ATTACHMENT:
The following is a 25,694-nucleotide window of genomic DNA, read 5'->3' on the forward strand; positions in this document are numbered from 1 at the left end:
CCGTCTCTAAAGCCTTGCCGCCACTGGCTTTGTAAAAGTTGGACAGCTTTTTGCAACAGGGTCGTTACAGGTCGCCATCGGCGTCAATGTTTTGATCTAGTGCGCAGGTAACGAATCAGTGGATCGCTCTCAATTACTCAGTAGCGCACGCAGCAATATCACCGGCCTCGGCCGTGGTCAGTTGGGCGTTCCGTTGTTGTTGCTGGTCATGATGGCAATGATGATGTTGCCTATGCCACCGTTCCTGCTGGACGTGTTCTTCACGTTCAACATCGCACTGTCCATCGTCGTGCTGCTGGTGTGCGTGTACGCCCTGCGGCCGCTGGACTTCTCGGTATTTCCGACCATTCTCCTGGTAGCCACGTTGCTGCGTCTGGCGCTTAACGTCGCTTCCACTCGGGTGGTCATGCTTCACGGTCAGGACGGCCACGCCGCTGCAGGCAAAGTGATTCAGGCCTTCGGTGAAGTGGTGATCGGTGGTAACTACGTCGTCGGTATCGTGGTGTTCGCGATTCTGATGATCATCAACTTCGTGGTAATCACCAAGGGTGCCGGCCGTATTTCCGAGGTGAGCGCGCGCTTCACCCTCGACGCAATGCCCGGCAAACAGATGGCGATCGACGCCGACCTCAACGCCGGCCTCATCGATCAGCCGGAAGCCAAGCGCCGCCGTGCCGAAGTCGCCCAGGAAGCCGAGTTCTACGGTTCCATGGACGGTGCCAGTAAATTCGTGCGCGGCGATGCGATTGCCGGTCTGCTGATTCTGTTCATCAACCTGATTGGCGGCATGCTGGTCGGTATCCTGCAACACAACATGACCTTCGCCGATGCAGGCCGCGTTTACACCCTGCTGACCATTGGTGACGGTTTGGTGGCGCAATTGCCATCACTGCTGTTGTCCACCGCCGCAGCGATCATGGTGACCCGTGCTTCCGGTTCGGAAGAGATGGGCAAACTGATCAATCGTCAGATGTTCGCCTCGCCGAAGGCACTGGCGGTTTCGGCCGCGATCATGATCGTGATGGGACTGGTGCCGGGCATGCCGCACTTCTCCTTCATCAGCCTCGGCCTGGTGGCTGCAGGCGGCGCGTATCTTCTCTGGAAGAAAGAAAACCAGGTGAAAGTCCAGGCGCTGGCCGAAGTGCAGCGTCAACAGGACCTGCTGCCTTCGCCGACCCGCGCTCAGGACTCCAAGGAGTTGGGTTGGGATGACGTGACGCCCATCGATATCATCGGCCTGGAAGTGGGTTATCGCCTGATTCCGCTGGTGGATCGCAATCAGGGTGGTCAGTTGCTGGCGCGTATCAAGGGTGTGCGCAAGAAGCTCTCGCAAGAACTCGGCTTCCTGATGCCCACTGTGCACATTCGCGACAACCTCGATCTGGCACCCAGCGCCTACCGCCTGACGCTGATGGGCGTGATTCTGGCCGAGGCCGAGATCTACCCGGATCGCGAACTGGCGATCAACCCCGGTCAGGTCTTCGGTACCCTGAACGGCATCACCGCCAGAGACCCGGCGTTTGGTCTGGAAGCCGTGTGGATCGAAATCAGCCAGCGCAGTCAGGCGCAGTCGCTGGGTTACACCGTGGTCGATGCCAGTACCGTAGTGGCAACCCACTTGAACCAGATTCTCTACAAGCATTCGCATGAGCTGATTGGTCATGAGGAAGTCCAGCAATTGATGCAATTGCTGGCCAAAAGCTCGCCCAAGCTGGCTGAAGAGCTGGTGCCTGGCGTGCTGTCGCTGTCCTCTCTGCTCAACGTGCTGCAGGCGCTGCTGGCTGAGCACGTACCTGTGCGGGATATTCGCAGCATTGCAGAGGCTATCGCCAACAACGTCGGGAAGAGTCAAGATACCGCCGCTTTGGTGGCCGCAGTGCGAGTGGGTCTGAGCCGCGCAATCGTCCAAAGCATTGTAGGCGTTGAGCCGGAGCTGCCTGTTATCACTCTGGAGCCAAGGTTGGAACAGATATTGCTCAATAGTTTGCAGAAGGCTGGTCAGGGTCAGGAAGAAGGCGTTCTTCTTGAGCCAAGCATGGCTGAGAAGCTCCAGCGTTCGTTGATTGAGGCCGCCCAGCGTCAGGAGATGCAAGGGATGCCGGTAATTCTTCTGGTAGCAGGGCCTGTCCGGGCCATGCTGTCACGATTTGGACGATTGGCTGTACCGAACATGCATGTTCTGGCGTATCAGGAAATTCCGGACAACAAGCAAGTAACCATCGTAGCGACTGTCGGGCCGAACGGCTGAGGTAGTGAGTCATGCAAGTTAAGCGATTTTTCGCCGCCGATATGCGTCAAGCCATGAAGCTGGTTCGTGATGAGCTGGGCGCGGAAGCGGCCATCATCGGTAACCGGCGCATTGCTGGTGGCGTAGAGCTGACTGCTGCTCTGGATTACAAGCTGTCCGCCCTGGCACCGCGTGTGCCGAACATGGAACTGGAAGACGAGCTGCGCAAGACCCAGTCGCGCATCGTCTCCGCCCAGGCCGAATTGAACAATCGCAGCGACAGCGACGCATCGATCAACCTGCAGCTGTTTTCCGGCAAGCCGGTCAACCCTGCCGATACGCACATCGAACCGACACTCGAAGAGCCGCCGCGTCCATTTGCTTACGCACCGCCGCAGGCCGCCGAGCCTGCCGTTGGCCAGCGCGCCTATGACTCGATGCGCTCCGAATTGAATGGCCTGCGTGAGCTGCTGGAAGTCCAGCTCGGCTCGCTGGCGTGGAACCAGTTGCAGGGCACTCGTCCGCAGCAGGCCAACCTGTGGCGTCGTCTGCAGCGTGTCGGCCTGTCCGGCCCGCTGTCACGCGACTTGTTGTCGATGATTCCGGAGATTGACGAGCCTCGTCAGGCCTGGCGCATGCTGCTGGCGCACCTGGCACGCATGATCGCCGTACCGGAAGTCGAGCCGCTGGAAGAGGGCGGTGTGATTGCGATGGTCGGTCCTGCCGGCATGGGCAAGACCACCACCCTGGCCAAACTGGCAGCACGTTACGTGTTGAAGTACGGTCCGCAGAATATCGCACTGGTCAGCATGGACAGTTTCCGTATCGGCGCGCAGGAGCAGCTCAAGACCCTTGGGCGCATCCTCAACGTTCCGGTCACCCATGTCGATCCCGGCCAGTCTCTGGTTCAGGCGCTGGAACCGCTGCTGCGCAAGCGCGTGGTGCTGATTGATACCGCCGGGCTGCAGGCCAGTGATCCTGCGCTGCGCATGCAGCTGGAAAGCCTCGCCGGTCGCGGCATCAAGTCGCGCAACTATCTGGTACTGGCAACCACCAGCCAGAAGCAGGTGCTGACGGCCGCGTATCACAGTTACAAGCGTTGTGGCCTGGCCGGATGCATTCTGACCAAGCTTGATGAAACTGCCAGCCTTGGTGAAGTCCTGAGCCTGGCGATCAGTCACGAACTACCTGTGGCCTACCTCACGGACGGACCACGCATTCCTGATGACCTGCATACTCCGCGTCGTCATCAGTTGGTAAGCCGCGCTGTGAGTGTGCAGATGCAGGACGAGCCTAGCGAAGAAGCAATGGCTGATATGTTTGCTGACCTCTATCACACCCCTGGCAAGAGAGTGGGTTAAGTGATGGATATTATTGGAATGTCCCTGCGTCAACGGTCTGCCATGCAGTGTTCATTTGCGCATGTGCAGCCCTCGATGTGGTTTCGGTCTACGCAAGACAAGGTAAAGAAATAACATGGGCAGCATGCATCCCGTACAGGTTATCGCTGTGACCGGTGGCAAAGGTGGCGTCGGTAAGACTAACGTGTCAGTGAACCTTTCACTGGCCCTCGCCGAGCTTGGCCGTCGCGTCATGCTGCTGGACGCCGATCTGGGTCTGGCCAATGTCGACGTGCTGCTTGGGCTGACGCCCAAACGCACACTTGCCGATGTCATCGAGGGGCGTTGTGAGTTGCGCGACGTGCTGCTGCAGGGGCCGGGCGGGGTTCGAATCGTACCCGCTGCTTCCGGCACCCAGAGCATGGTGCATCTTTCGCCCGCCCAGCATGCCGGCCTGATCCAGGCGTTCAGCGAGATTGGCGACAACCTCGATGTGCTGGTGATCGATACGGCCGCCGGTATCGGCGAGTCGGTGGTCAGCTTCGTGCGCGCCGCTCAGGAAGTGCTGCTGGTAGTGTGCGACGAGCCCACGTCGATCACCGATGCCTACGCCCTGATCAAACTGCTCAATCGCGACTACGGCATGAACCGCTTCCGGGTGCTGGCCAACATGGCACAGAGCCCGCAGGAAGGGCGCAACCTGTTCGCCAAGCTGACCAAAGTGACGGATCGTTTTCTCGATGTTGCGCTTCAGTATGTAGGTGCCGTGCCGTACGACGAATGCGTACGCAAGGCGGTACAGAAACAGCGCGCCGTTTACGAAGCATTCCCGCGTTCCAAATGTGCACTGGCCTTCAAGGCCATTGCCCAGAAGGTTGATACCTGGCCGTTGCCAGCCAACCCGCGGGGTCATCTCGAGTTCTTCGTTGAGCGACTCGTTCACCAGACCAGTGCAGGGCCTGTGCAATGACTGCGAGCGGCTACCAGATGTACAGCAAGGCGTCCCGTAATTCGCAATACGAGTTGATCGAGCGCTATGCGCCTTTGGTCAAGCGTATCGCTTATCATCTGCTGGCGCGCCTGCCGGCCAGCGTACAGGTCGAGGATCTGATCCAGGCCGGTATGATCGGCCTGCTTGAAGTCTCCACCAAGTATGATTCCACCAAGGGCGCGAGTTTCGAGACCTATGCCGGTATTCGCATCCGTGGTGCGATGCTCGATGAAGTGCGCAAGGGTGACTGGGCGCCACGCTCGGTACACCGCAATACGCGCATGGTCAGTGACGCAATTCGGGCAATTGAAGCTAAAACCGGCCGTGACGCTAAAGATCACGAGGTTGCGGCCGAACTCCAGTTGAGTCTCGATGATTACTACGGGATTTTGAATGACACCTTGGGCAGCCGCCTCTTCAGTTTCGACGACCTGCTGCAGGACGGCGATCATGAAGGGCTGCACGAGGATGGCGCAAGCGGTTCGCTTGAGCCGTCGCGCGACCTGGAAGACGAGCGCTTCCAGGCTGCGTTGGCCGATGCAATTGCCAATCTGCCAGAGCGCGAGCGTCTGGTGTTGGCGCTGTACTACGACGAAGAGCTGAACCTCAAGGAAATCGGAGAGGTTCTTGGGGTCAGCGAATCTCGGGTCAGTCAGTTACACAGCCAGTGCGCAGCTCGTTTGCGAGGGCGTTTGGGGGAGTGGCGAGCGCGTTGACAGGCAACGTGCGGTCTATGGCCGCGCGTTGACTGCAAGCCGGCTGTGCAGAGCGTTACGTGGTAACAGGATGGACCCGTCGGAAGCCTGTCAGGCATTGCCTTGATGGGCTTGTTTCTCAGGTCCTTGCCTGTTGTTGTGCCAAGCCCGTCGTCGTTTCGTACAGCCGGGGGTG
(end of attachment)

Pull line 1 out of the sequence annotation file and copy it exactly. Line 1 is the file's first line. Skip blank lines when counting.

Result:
The following is a 25,694-nucleotide window of genomic DNA, read 5'->3' on the forward strand; positions in this document are numbered from 1 at the left end: